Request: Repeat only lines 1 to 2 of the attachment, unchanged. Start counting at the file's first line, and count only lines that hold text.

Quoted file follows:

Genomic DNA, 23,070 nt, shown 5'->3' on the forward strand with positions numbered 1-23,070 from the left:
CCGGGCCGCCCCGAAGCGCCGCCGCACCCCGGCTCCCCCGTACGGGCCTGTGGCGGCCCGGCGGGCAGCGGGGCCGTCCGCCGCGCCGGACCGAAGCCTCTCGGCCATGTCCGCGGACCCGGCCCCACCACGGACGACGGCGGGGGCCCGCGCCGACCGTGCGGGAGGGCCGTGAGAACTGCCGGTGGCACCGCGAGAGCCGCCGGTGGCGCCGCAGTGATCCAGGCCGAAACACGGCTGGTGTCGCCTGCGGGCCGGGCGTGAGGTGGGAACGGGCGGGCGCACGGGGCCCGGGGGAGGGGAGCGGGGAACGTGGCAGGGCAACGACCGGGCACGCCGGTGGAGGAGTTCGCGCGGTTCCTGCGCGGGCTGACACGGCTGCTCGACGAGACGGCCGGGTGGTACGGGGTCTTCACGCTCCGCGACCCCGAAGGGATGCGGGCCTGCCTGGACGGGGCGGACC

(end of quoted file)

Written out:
Genomic DNA, 23,070 nt, shown 5'->3' on the forward strand with positions numbered 1-23,070 from the left:
CCGGGCCGCCCCGAAGCGCCGCCGCACCCCGGCTCCCCCGTACGGGCCTGTGGCGGCCCGGCGGGCAGCGGGGCCGTCCGCCGCGCCGGACCGAAGCCTCTCGGCCATGTCCGCGGACCCGGCCCCACCACGGACGACGGCGGGGGCCCGCGCCGACCGTGCGGGAGGGCCGTGAGAACTGCCGGTGGCACCGCGAGAGCCGCCGGTGGCGCCGCAGTGATCCAGGCCGAAACACGGCTGGTGTCGCCTGCGGGCCGGGCGTGAGGTGGGAACGGGCGGGCGCACGGGGCCCGGGGGAGGGGAGCGGGGAACGTGGCAGGGCAACGACCGGGCACGCCGGTGGAGGAGTTCGCGCGGTTCCTGCGCGGGCTGACACGGCTGCTCGACGAGACGGCCGGGTGGTACGGGGTCTTCACGCTCCGCGACCCCGAAGGGATGCGGGCCTGCCTGGACGGGGCGGACC